Alpine has been back for several years and still only offers one model. However, that model has been regularly modified to meet the needs of specific target groups. Most recently, Autozine drove the relatively luxurious GT. Instead, the "R" driven here is as pure as possible, with luxury giving way to performance.
To achieve (even) better performance, Alpine has modified almost everything except the engine. And that can already be seen on the outside. Wherever possible, sheet metal has been replaced with carbon fibre to save weight. Even the rims are made of carbon fibre and have an almost closed pattern. Because the A110R is not only lighter (-34 kg), but also better streamlined than the A110S. For extra downforce, spoilers have been fitted all around as well as a beefy spoiler at the rear.
Maybe not immediately obvious: the rear window is not tinted black, but absent! For the sake of streamline and weight, the rear window has also been replaced by a carbon panel and therefore the driver only has rearward visibility via the wing mirrors. There's no mirror in the cabin. Partly because the wing mirrors are small, the A110 must be driven like a van: the driver must always know what is going on around the car because the mirrors only show part of the surroundings. Changing lanes to the right is particularly tricky, as the blind spot is now so large that an entire SUV could disappear into it!
The biggest change in the interior concerns the seats. These are now full-sized "Sabelt Track" bucket seats including three-point harnesses, as in a racing car. Therefore, every ride requires taking some time to buckle up. The racing belts also bring an unexpected inconvenience: because the driver is always pressed into the seat, it is impossible to lean forward to see traffic lights.
The equipment of the "R" is similar to that of the other versions of the A110. Luxury features such as air conditioning, an infotainment system, electric side windows, keyless entry and a reversing camera have all remained. As usual, a small bag against the rear wall forms the main "storage space" in the cabin.
Performance in theory
As mentioned earlier, to turn a regular A110 into an A110 R a lot of modifications were made, except for the engine. This is because it already delivers the maximum, and even more power would negatively affect reliability. Thus, a stronger gearbox would be needed to handle even more power, but it is heavier and that negatively affects handling. Therefore, the A110 R is also powered by the familiar 1.8-litre turbo engine with 300 hp / 340 Nm that transfers its power to the rear wheels via a seven-speed automatic transmission.
Naturally, performance does improve thanks to the reduced weight. The A110 R accelerates from standstill to 100 km/h in 3.9 seconds. Moreover, the increased downforce ensures that the maximum speed could be safely increased. The limiter has therefore been dropped, bringing the top speed to 285 km/h.
Performance in practice
The A110 R is meant to be a car that feels at home on the track and can also manage on public roads. During testing, this semi-race car drove effortlessly with rush-hour traffic without being intrusive or tiring. On the long haul, the A110 R is even distinctly economical for a sports car with consumption of 5.5 litres per 100 km.
On paper, modern electric cars easily beat the A110 R in a sprint. The Alpine's charm lies in the way its performance is delivered. Despite its small engine size, the car has an exciting and exhilarating sound. As the revs increase and the power builds, the thrill also increases. When maximum revs are reached, the automatic shifts gears at lightning speed to relive the party once more. This makes the A110 perhaps not faster than an electric car, but certainly much more spectacular.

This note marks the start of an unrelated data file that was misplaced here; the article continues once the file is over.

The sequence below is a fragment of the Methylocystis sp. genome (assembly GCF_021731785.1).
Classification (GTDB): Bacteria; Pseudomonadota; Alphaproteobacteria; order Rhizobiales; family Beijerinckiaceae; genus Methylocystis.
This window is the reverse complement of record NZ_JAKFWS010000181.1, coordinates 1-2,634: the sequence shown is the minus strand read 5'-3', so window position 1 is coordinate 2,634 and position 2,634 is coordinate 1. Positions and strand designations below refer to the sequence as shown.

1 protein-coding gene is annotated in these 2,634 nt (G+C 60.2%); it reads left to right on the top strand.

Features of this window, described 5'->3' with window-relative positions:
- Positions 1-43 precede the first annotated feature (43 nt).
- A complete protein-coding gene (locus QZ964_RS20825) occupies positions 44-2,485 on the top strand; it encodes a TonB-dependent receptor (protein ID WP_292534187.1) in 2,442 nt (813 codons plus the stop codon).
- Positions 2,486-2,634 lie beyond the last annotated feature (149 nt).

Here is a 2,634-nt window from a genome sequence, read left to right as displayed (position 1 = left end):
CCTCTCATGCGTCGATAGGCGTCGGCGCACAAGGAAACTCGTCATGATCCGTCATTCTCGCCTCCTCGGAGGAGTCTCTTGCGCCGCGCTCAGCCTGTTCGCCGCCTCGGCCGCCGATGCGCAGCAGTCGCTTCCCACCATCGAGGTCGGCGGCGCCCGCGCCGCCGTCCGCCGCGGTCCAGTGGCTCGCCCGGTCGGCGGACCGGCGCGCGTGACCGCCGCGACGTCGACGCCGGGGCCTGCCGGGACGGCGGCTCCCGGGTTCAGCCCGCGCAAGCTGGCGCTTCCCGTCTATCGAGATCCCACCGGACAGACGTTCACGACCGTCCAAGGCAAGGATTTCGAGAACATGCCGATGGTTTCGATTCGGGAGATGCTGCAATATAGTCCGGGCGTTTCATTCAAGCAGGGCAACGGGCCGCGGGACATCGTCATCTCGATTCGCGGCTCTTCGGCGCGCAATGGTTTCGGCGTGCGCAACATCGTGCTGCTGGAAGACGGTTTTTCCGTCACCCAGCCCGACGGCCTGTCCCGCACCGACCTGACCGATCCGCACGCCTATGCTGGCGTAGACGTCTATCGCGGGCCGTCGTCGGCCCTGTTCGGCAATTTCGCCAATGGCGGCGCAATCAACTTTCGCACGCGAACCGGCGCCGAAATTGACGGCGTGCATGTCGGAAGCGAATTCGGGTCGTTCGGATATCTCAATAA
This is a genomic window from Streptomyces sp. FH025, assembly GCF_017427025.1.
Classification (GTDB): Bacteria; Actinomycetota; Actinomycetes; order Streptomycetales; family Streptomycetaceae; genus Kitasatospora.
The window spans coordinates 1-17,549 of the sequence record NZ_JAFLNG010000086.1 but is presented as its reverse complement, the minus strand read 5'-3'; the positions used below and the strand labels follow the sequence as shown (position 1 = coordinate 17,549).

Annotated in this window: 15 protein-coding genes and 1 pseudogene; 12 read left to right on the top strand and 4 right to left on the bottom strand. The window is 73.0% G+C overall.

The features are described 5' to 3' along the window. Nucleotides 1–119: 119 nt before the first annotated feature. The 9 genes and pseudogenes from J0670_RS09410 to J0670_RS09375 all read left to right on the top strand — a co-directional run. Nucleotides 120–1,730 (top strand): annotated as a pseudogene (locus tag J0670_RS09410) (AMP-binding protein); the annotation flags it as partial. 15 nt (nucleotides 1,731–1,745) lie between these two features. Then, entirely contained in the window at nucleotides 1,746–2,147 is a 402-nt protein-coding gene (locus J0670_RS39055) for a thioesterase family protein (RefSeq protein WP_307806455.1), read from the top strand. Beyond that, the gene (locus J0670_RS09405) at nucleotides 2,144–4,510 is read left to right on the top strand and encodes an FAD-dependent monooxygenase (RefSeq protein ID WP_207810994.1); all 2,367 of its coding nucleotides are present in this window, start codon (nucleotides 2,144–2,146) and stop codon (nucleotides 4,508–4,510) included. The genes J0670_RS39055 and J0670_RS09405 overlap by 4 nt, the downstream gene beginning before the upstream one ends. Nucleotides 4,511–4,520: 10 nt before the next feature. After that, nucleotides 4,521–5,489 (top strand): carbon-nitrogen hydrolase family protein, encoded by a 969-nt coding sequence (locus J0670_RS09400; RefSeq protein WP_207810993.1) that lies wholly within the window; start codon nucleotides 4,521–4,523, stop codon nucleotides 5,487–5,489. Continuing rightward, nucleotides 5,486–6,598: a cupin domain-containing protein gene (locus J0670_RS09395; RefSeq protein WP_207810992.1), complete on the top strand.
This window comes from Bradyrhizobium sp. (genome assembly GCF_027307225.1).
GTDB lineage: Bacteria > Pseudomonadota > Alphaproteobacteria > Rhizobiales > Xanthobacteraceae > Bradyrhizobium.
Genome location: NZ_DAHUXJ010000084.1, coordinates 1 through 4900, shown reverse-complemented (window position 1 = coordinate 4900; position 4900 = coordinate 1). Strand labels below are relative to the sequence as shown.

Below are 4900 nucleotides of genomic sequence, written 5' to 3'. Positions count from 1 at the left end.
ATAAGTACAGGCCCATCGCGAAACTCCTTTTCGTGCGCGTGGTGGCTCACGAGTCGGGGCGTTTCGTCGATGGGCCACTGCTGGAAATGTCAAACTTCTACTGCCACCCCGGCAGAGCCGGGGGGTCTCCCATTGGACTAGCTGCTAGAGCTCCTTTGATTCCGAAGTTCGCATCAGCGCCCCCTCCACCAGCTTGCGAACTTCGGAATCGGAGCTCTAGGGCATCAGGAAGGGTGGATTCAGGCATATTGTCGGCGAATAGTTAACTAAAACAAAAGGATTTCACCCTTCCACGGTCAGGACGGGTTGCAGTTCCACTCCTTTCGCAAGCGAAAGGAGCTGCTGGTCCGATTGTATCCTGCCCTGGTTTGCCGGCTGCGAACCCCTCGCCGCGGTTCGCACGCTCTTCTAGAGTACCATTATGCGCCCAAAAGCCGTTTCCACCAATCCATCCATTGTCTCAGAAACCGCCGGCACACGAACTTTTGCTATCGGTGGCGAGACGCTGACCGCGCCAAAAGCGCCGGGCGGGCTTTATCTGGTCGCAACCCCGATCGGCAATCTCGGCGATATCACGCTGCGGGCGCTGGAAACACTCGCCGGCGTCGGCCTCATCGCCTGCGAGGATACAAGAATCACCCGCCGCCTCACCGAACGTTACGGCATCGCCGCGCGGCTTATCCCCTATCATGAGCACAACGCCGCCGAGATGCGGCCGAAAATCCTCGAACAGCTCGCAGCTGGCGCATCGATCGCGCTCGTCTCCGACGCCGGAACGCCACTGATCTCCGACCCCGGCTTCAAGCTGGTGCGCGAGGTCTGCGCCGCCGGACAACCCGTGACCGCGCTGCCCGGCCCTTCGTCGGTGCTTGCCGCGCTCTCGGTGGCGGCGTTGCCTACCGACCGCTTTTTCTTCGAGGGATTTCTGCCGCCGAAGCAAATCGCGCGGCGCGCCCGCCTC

The only criticism concerns the brakes. These are strong, but the feeling in the pedal is minimal and therefore the brakes are difficult to dose.
To improve handling, the A110 R is not only lighter, but different tyres have been fitted and the suspension has been lowered (-10 mm). Moreover, the driver or driver can decide how stiff the front and rear suspension is. This cannot be done at the push of a button, but with a jack and simple tools. For this test, it was driven in public road mode.
Standardly, the R comes with Michelin Pilot Sport Cup 2 semi-slick tyres. On public roads, this results in the A110 being extremely sensitive to rutting. When changing lanes, it is rare to see ruts in the road surface, but in the A110R they can always be felt!
At low speeds, it is already noticeable that the A110 R is extremely capable, providing a superior feel. A small steering movement has immediate results and a brusque steering movement makes it clear why this car is fitted with harnesses! The A110 R is not only lively, but also extremely confident. That is why the pace gradually picks up to speeds reserved only for real sports cars. The best comparison is that of a rollercoaster: because the track is laid in such a way that the cars are pushed into the track, instinctively impossibly high speeds are possible. This seems scary at first, but is pure enjoyment afterwards. The A110 R offers that same sensation, but on the tarmac!
The Alpine A110 now also comes as an "R". Besides a generic, luxury and sporty version, the "R" is the radically sporty variant of the A110. To that end, the engine has not been modified, but almost all other components have been. Lightweight materials ensure even better performance. Special tyres, an adjustable suspension and more downforce make the A110 R noticeably more alert and provide even better handling. This pure mechanic comes into its own optimally on the track, while the car still lends itself to daily use on public roads.
- Pure, mechanical feel
- Relatively economical
- Made for the track, usable on public roads
- Little feeling in the brake pedal
- Limited overview due to lack of interior mirror